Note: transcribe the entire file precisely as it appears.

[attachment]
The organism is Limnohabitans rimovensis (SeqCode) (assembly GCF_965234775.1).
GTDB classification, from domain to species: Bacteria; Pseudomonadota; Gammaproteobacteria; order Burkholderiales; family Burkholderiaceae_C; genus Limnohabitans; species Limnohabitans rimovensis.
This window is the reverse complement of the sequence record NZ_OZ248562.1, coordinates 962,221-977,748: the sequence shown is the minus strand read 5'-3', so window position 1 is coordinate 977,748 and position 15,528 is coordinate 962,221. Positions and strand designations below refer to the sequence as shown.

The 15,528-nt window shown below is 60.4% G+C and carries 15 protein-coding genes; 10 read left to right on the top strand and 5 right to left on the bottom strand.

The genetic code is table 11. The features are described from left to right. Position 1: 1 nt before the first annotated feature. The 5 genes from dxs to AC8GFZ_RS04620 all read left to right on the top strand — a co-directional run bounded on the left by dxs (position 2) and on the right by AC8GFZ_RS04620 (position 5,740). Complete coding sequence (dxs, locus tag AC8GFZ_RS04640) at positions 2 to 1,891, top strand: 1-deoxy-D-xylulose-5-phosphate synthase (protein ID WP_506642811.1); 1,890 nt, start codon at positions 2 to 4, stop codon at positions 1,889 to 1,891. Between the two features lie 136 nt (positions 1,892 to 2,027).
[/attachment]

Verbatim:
The organism is Limnohabitans rimovensis (SeqCode) (assembly GCF_965234775.1).
GTDB classification, from domain to species: Bacteria; Pseudomonadota; Gammaproteobacteria; order Burkholderiales; family Burkholderiaceae_C; genus Limnohabitans; species Limnohabitans rimovensis.
This window is the reverse complement of the sequence record NZ_OZ248562.1, coordinates 962,221-977,748: the sequence shown is the minus strand read 5'-3', so window position 1 is coordinate 977,748 and position 15,528 is coordinate 962,221. Positions and strand designations below refer to the sequence as shown.

The 15,528-nt window shown below is 60.4% G+C and carries 15 protein-coding genes; 10 read left to right on the top strand and 5 right to left on the bottom strand.

The genetic code is table 11. The features are described from left to right. Position 1: 1 nt before the first annotated feature. The 5 genes from dxs to AC8GFZ_RS04620 all read left to right on the top strand — a co-directional run bounded on the left by dxs (position 2) and on the right by AC8GFZ_RS04620 (position 5,740). Complete coding sequence (dxs, locus tag AC8GFZ_RS04640) at positions 2 to 1,891, top strand: 1-deoxy-D-xylulose-5-phosphate synthase (protein ID WP_506642811.1); 1,890 nt, start codon at positions 2 to 4, stop codon at positions 1,889 to 1,891. Between the two features lie 136 nt (positions 1,892 to 2,027).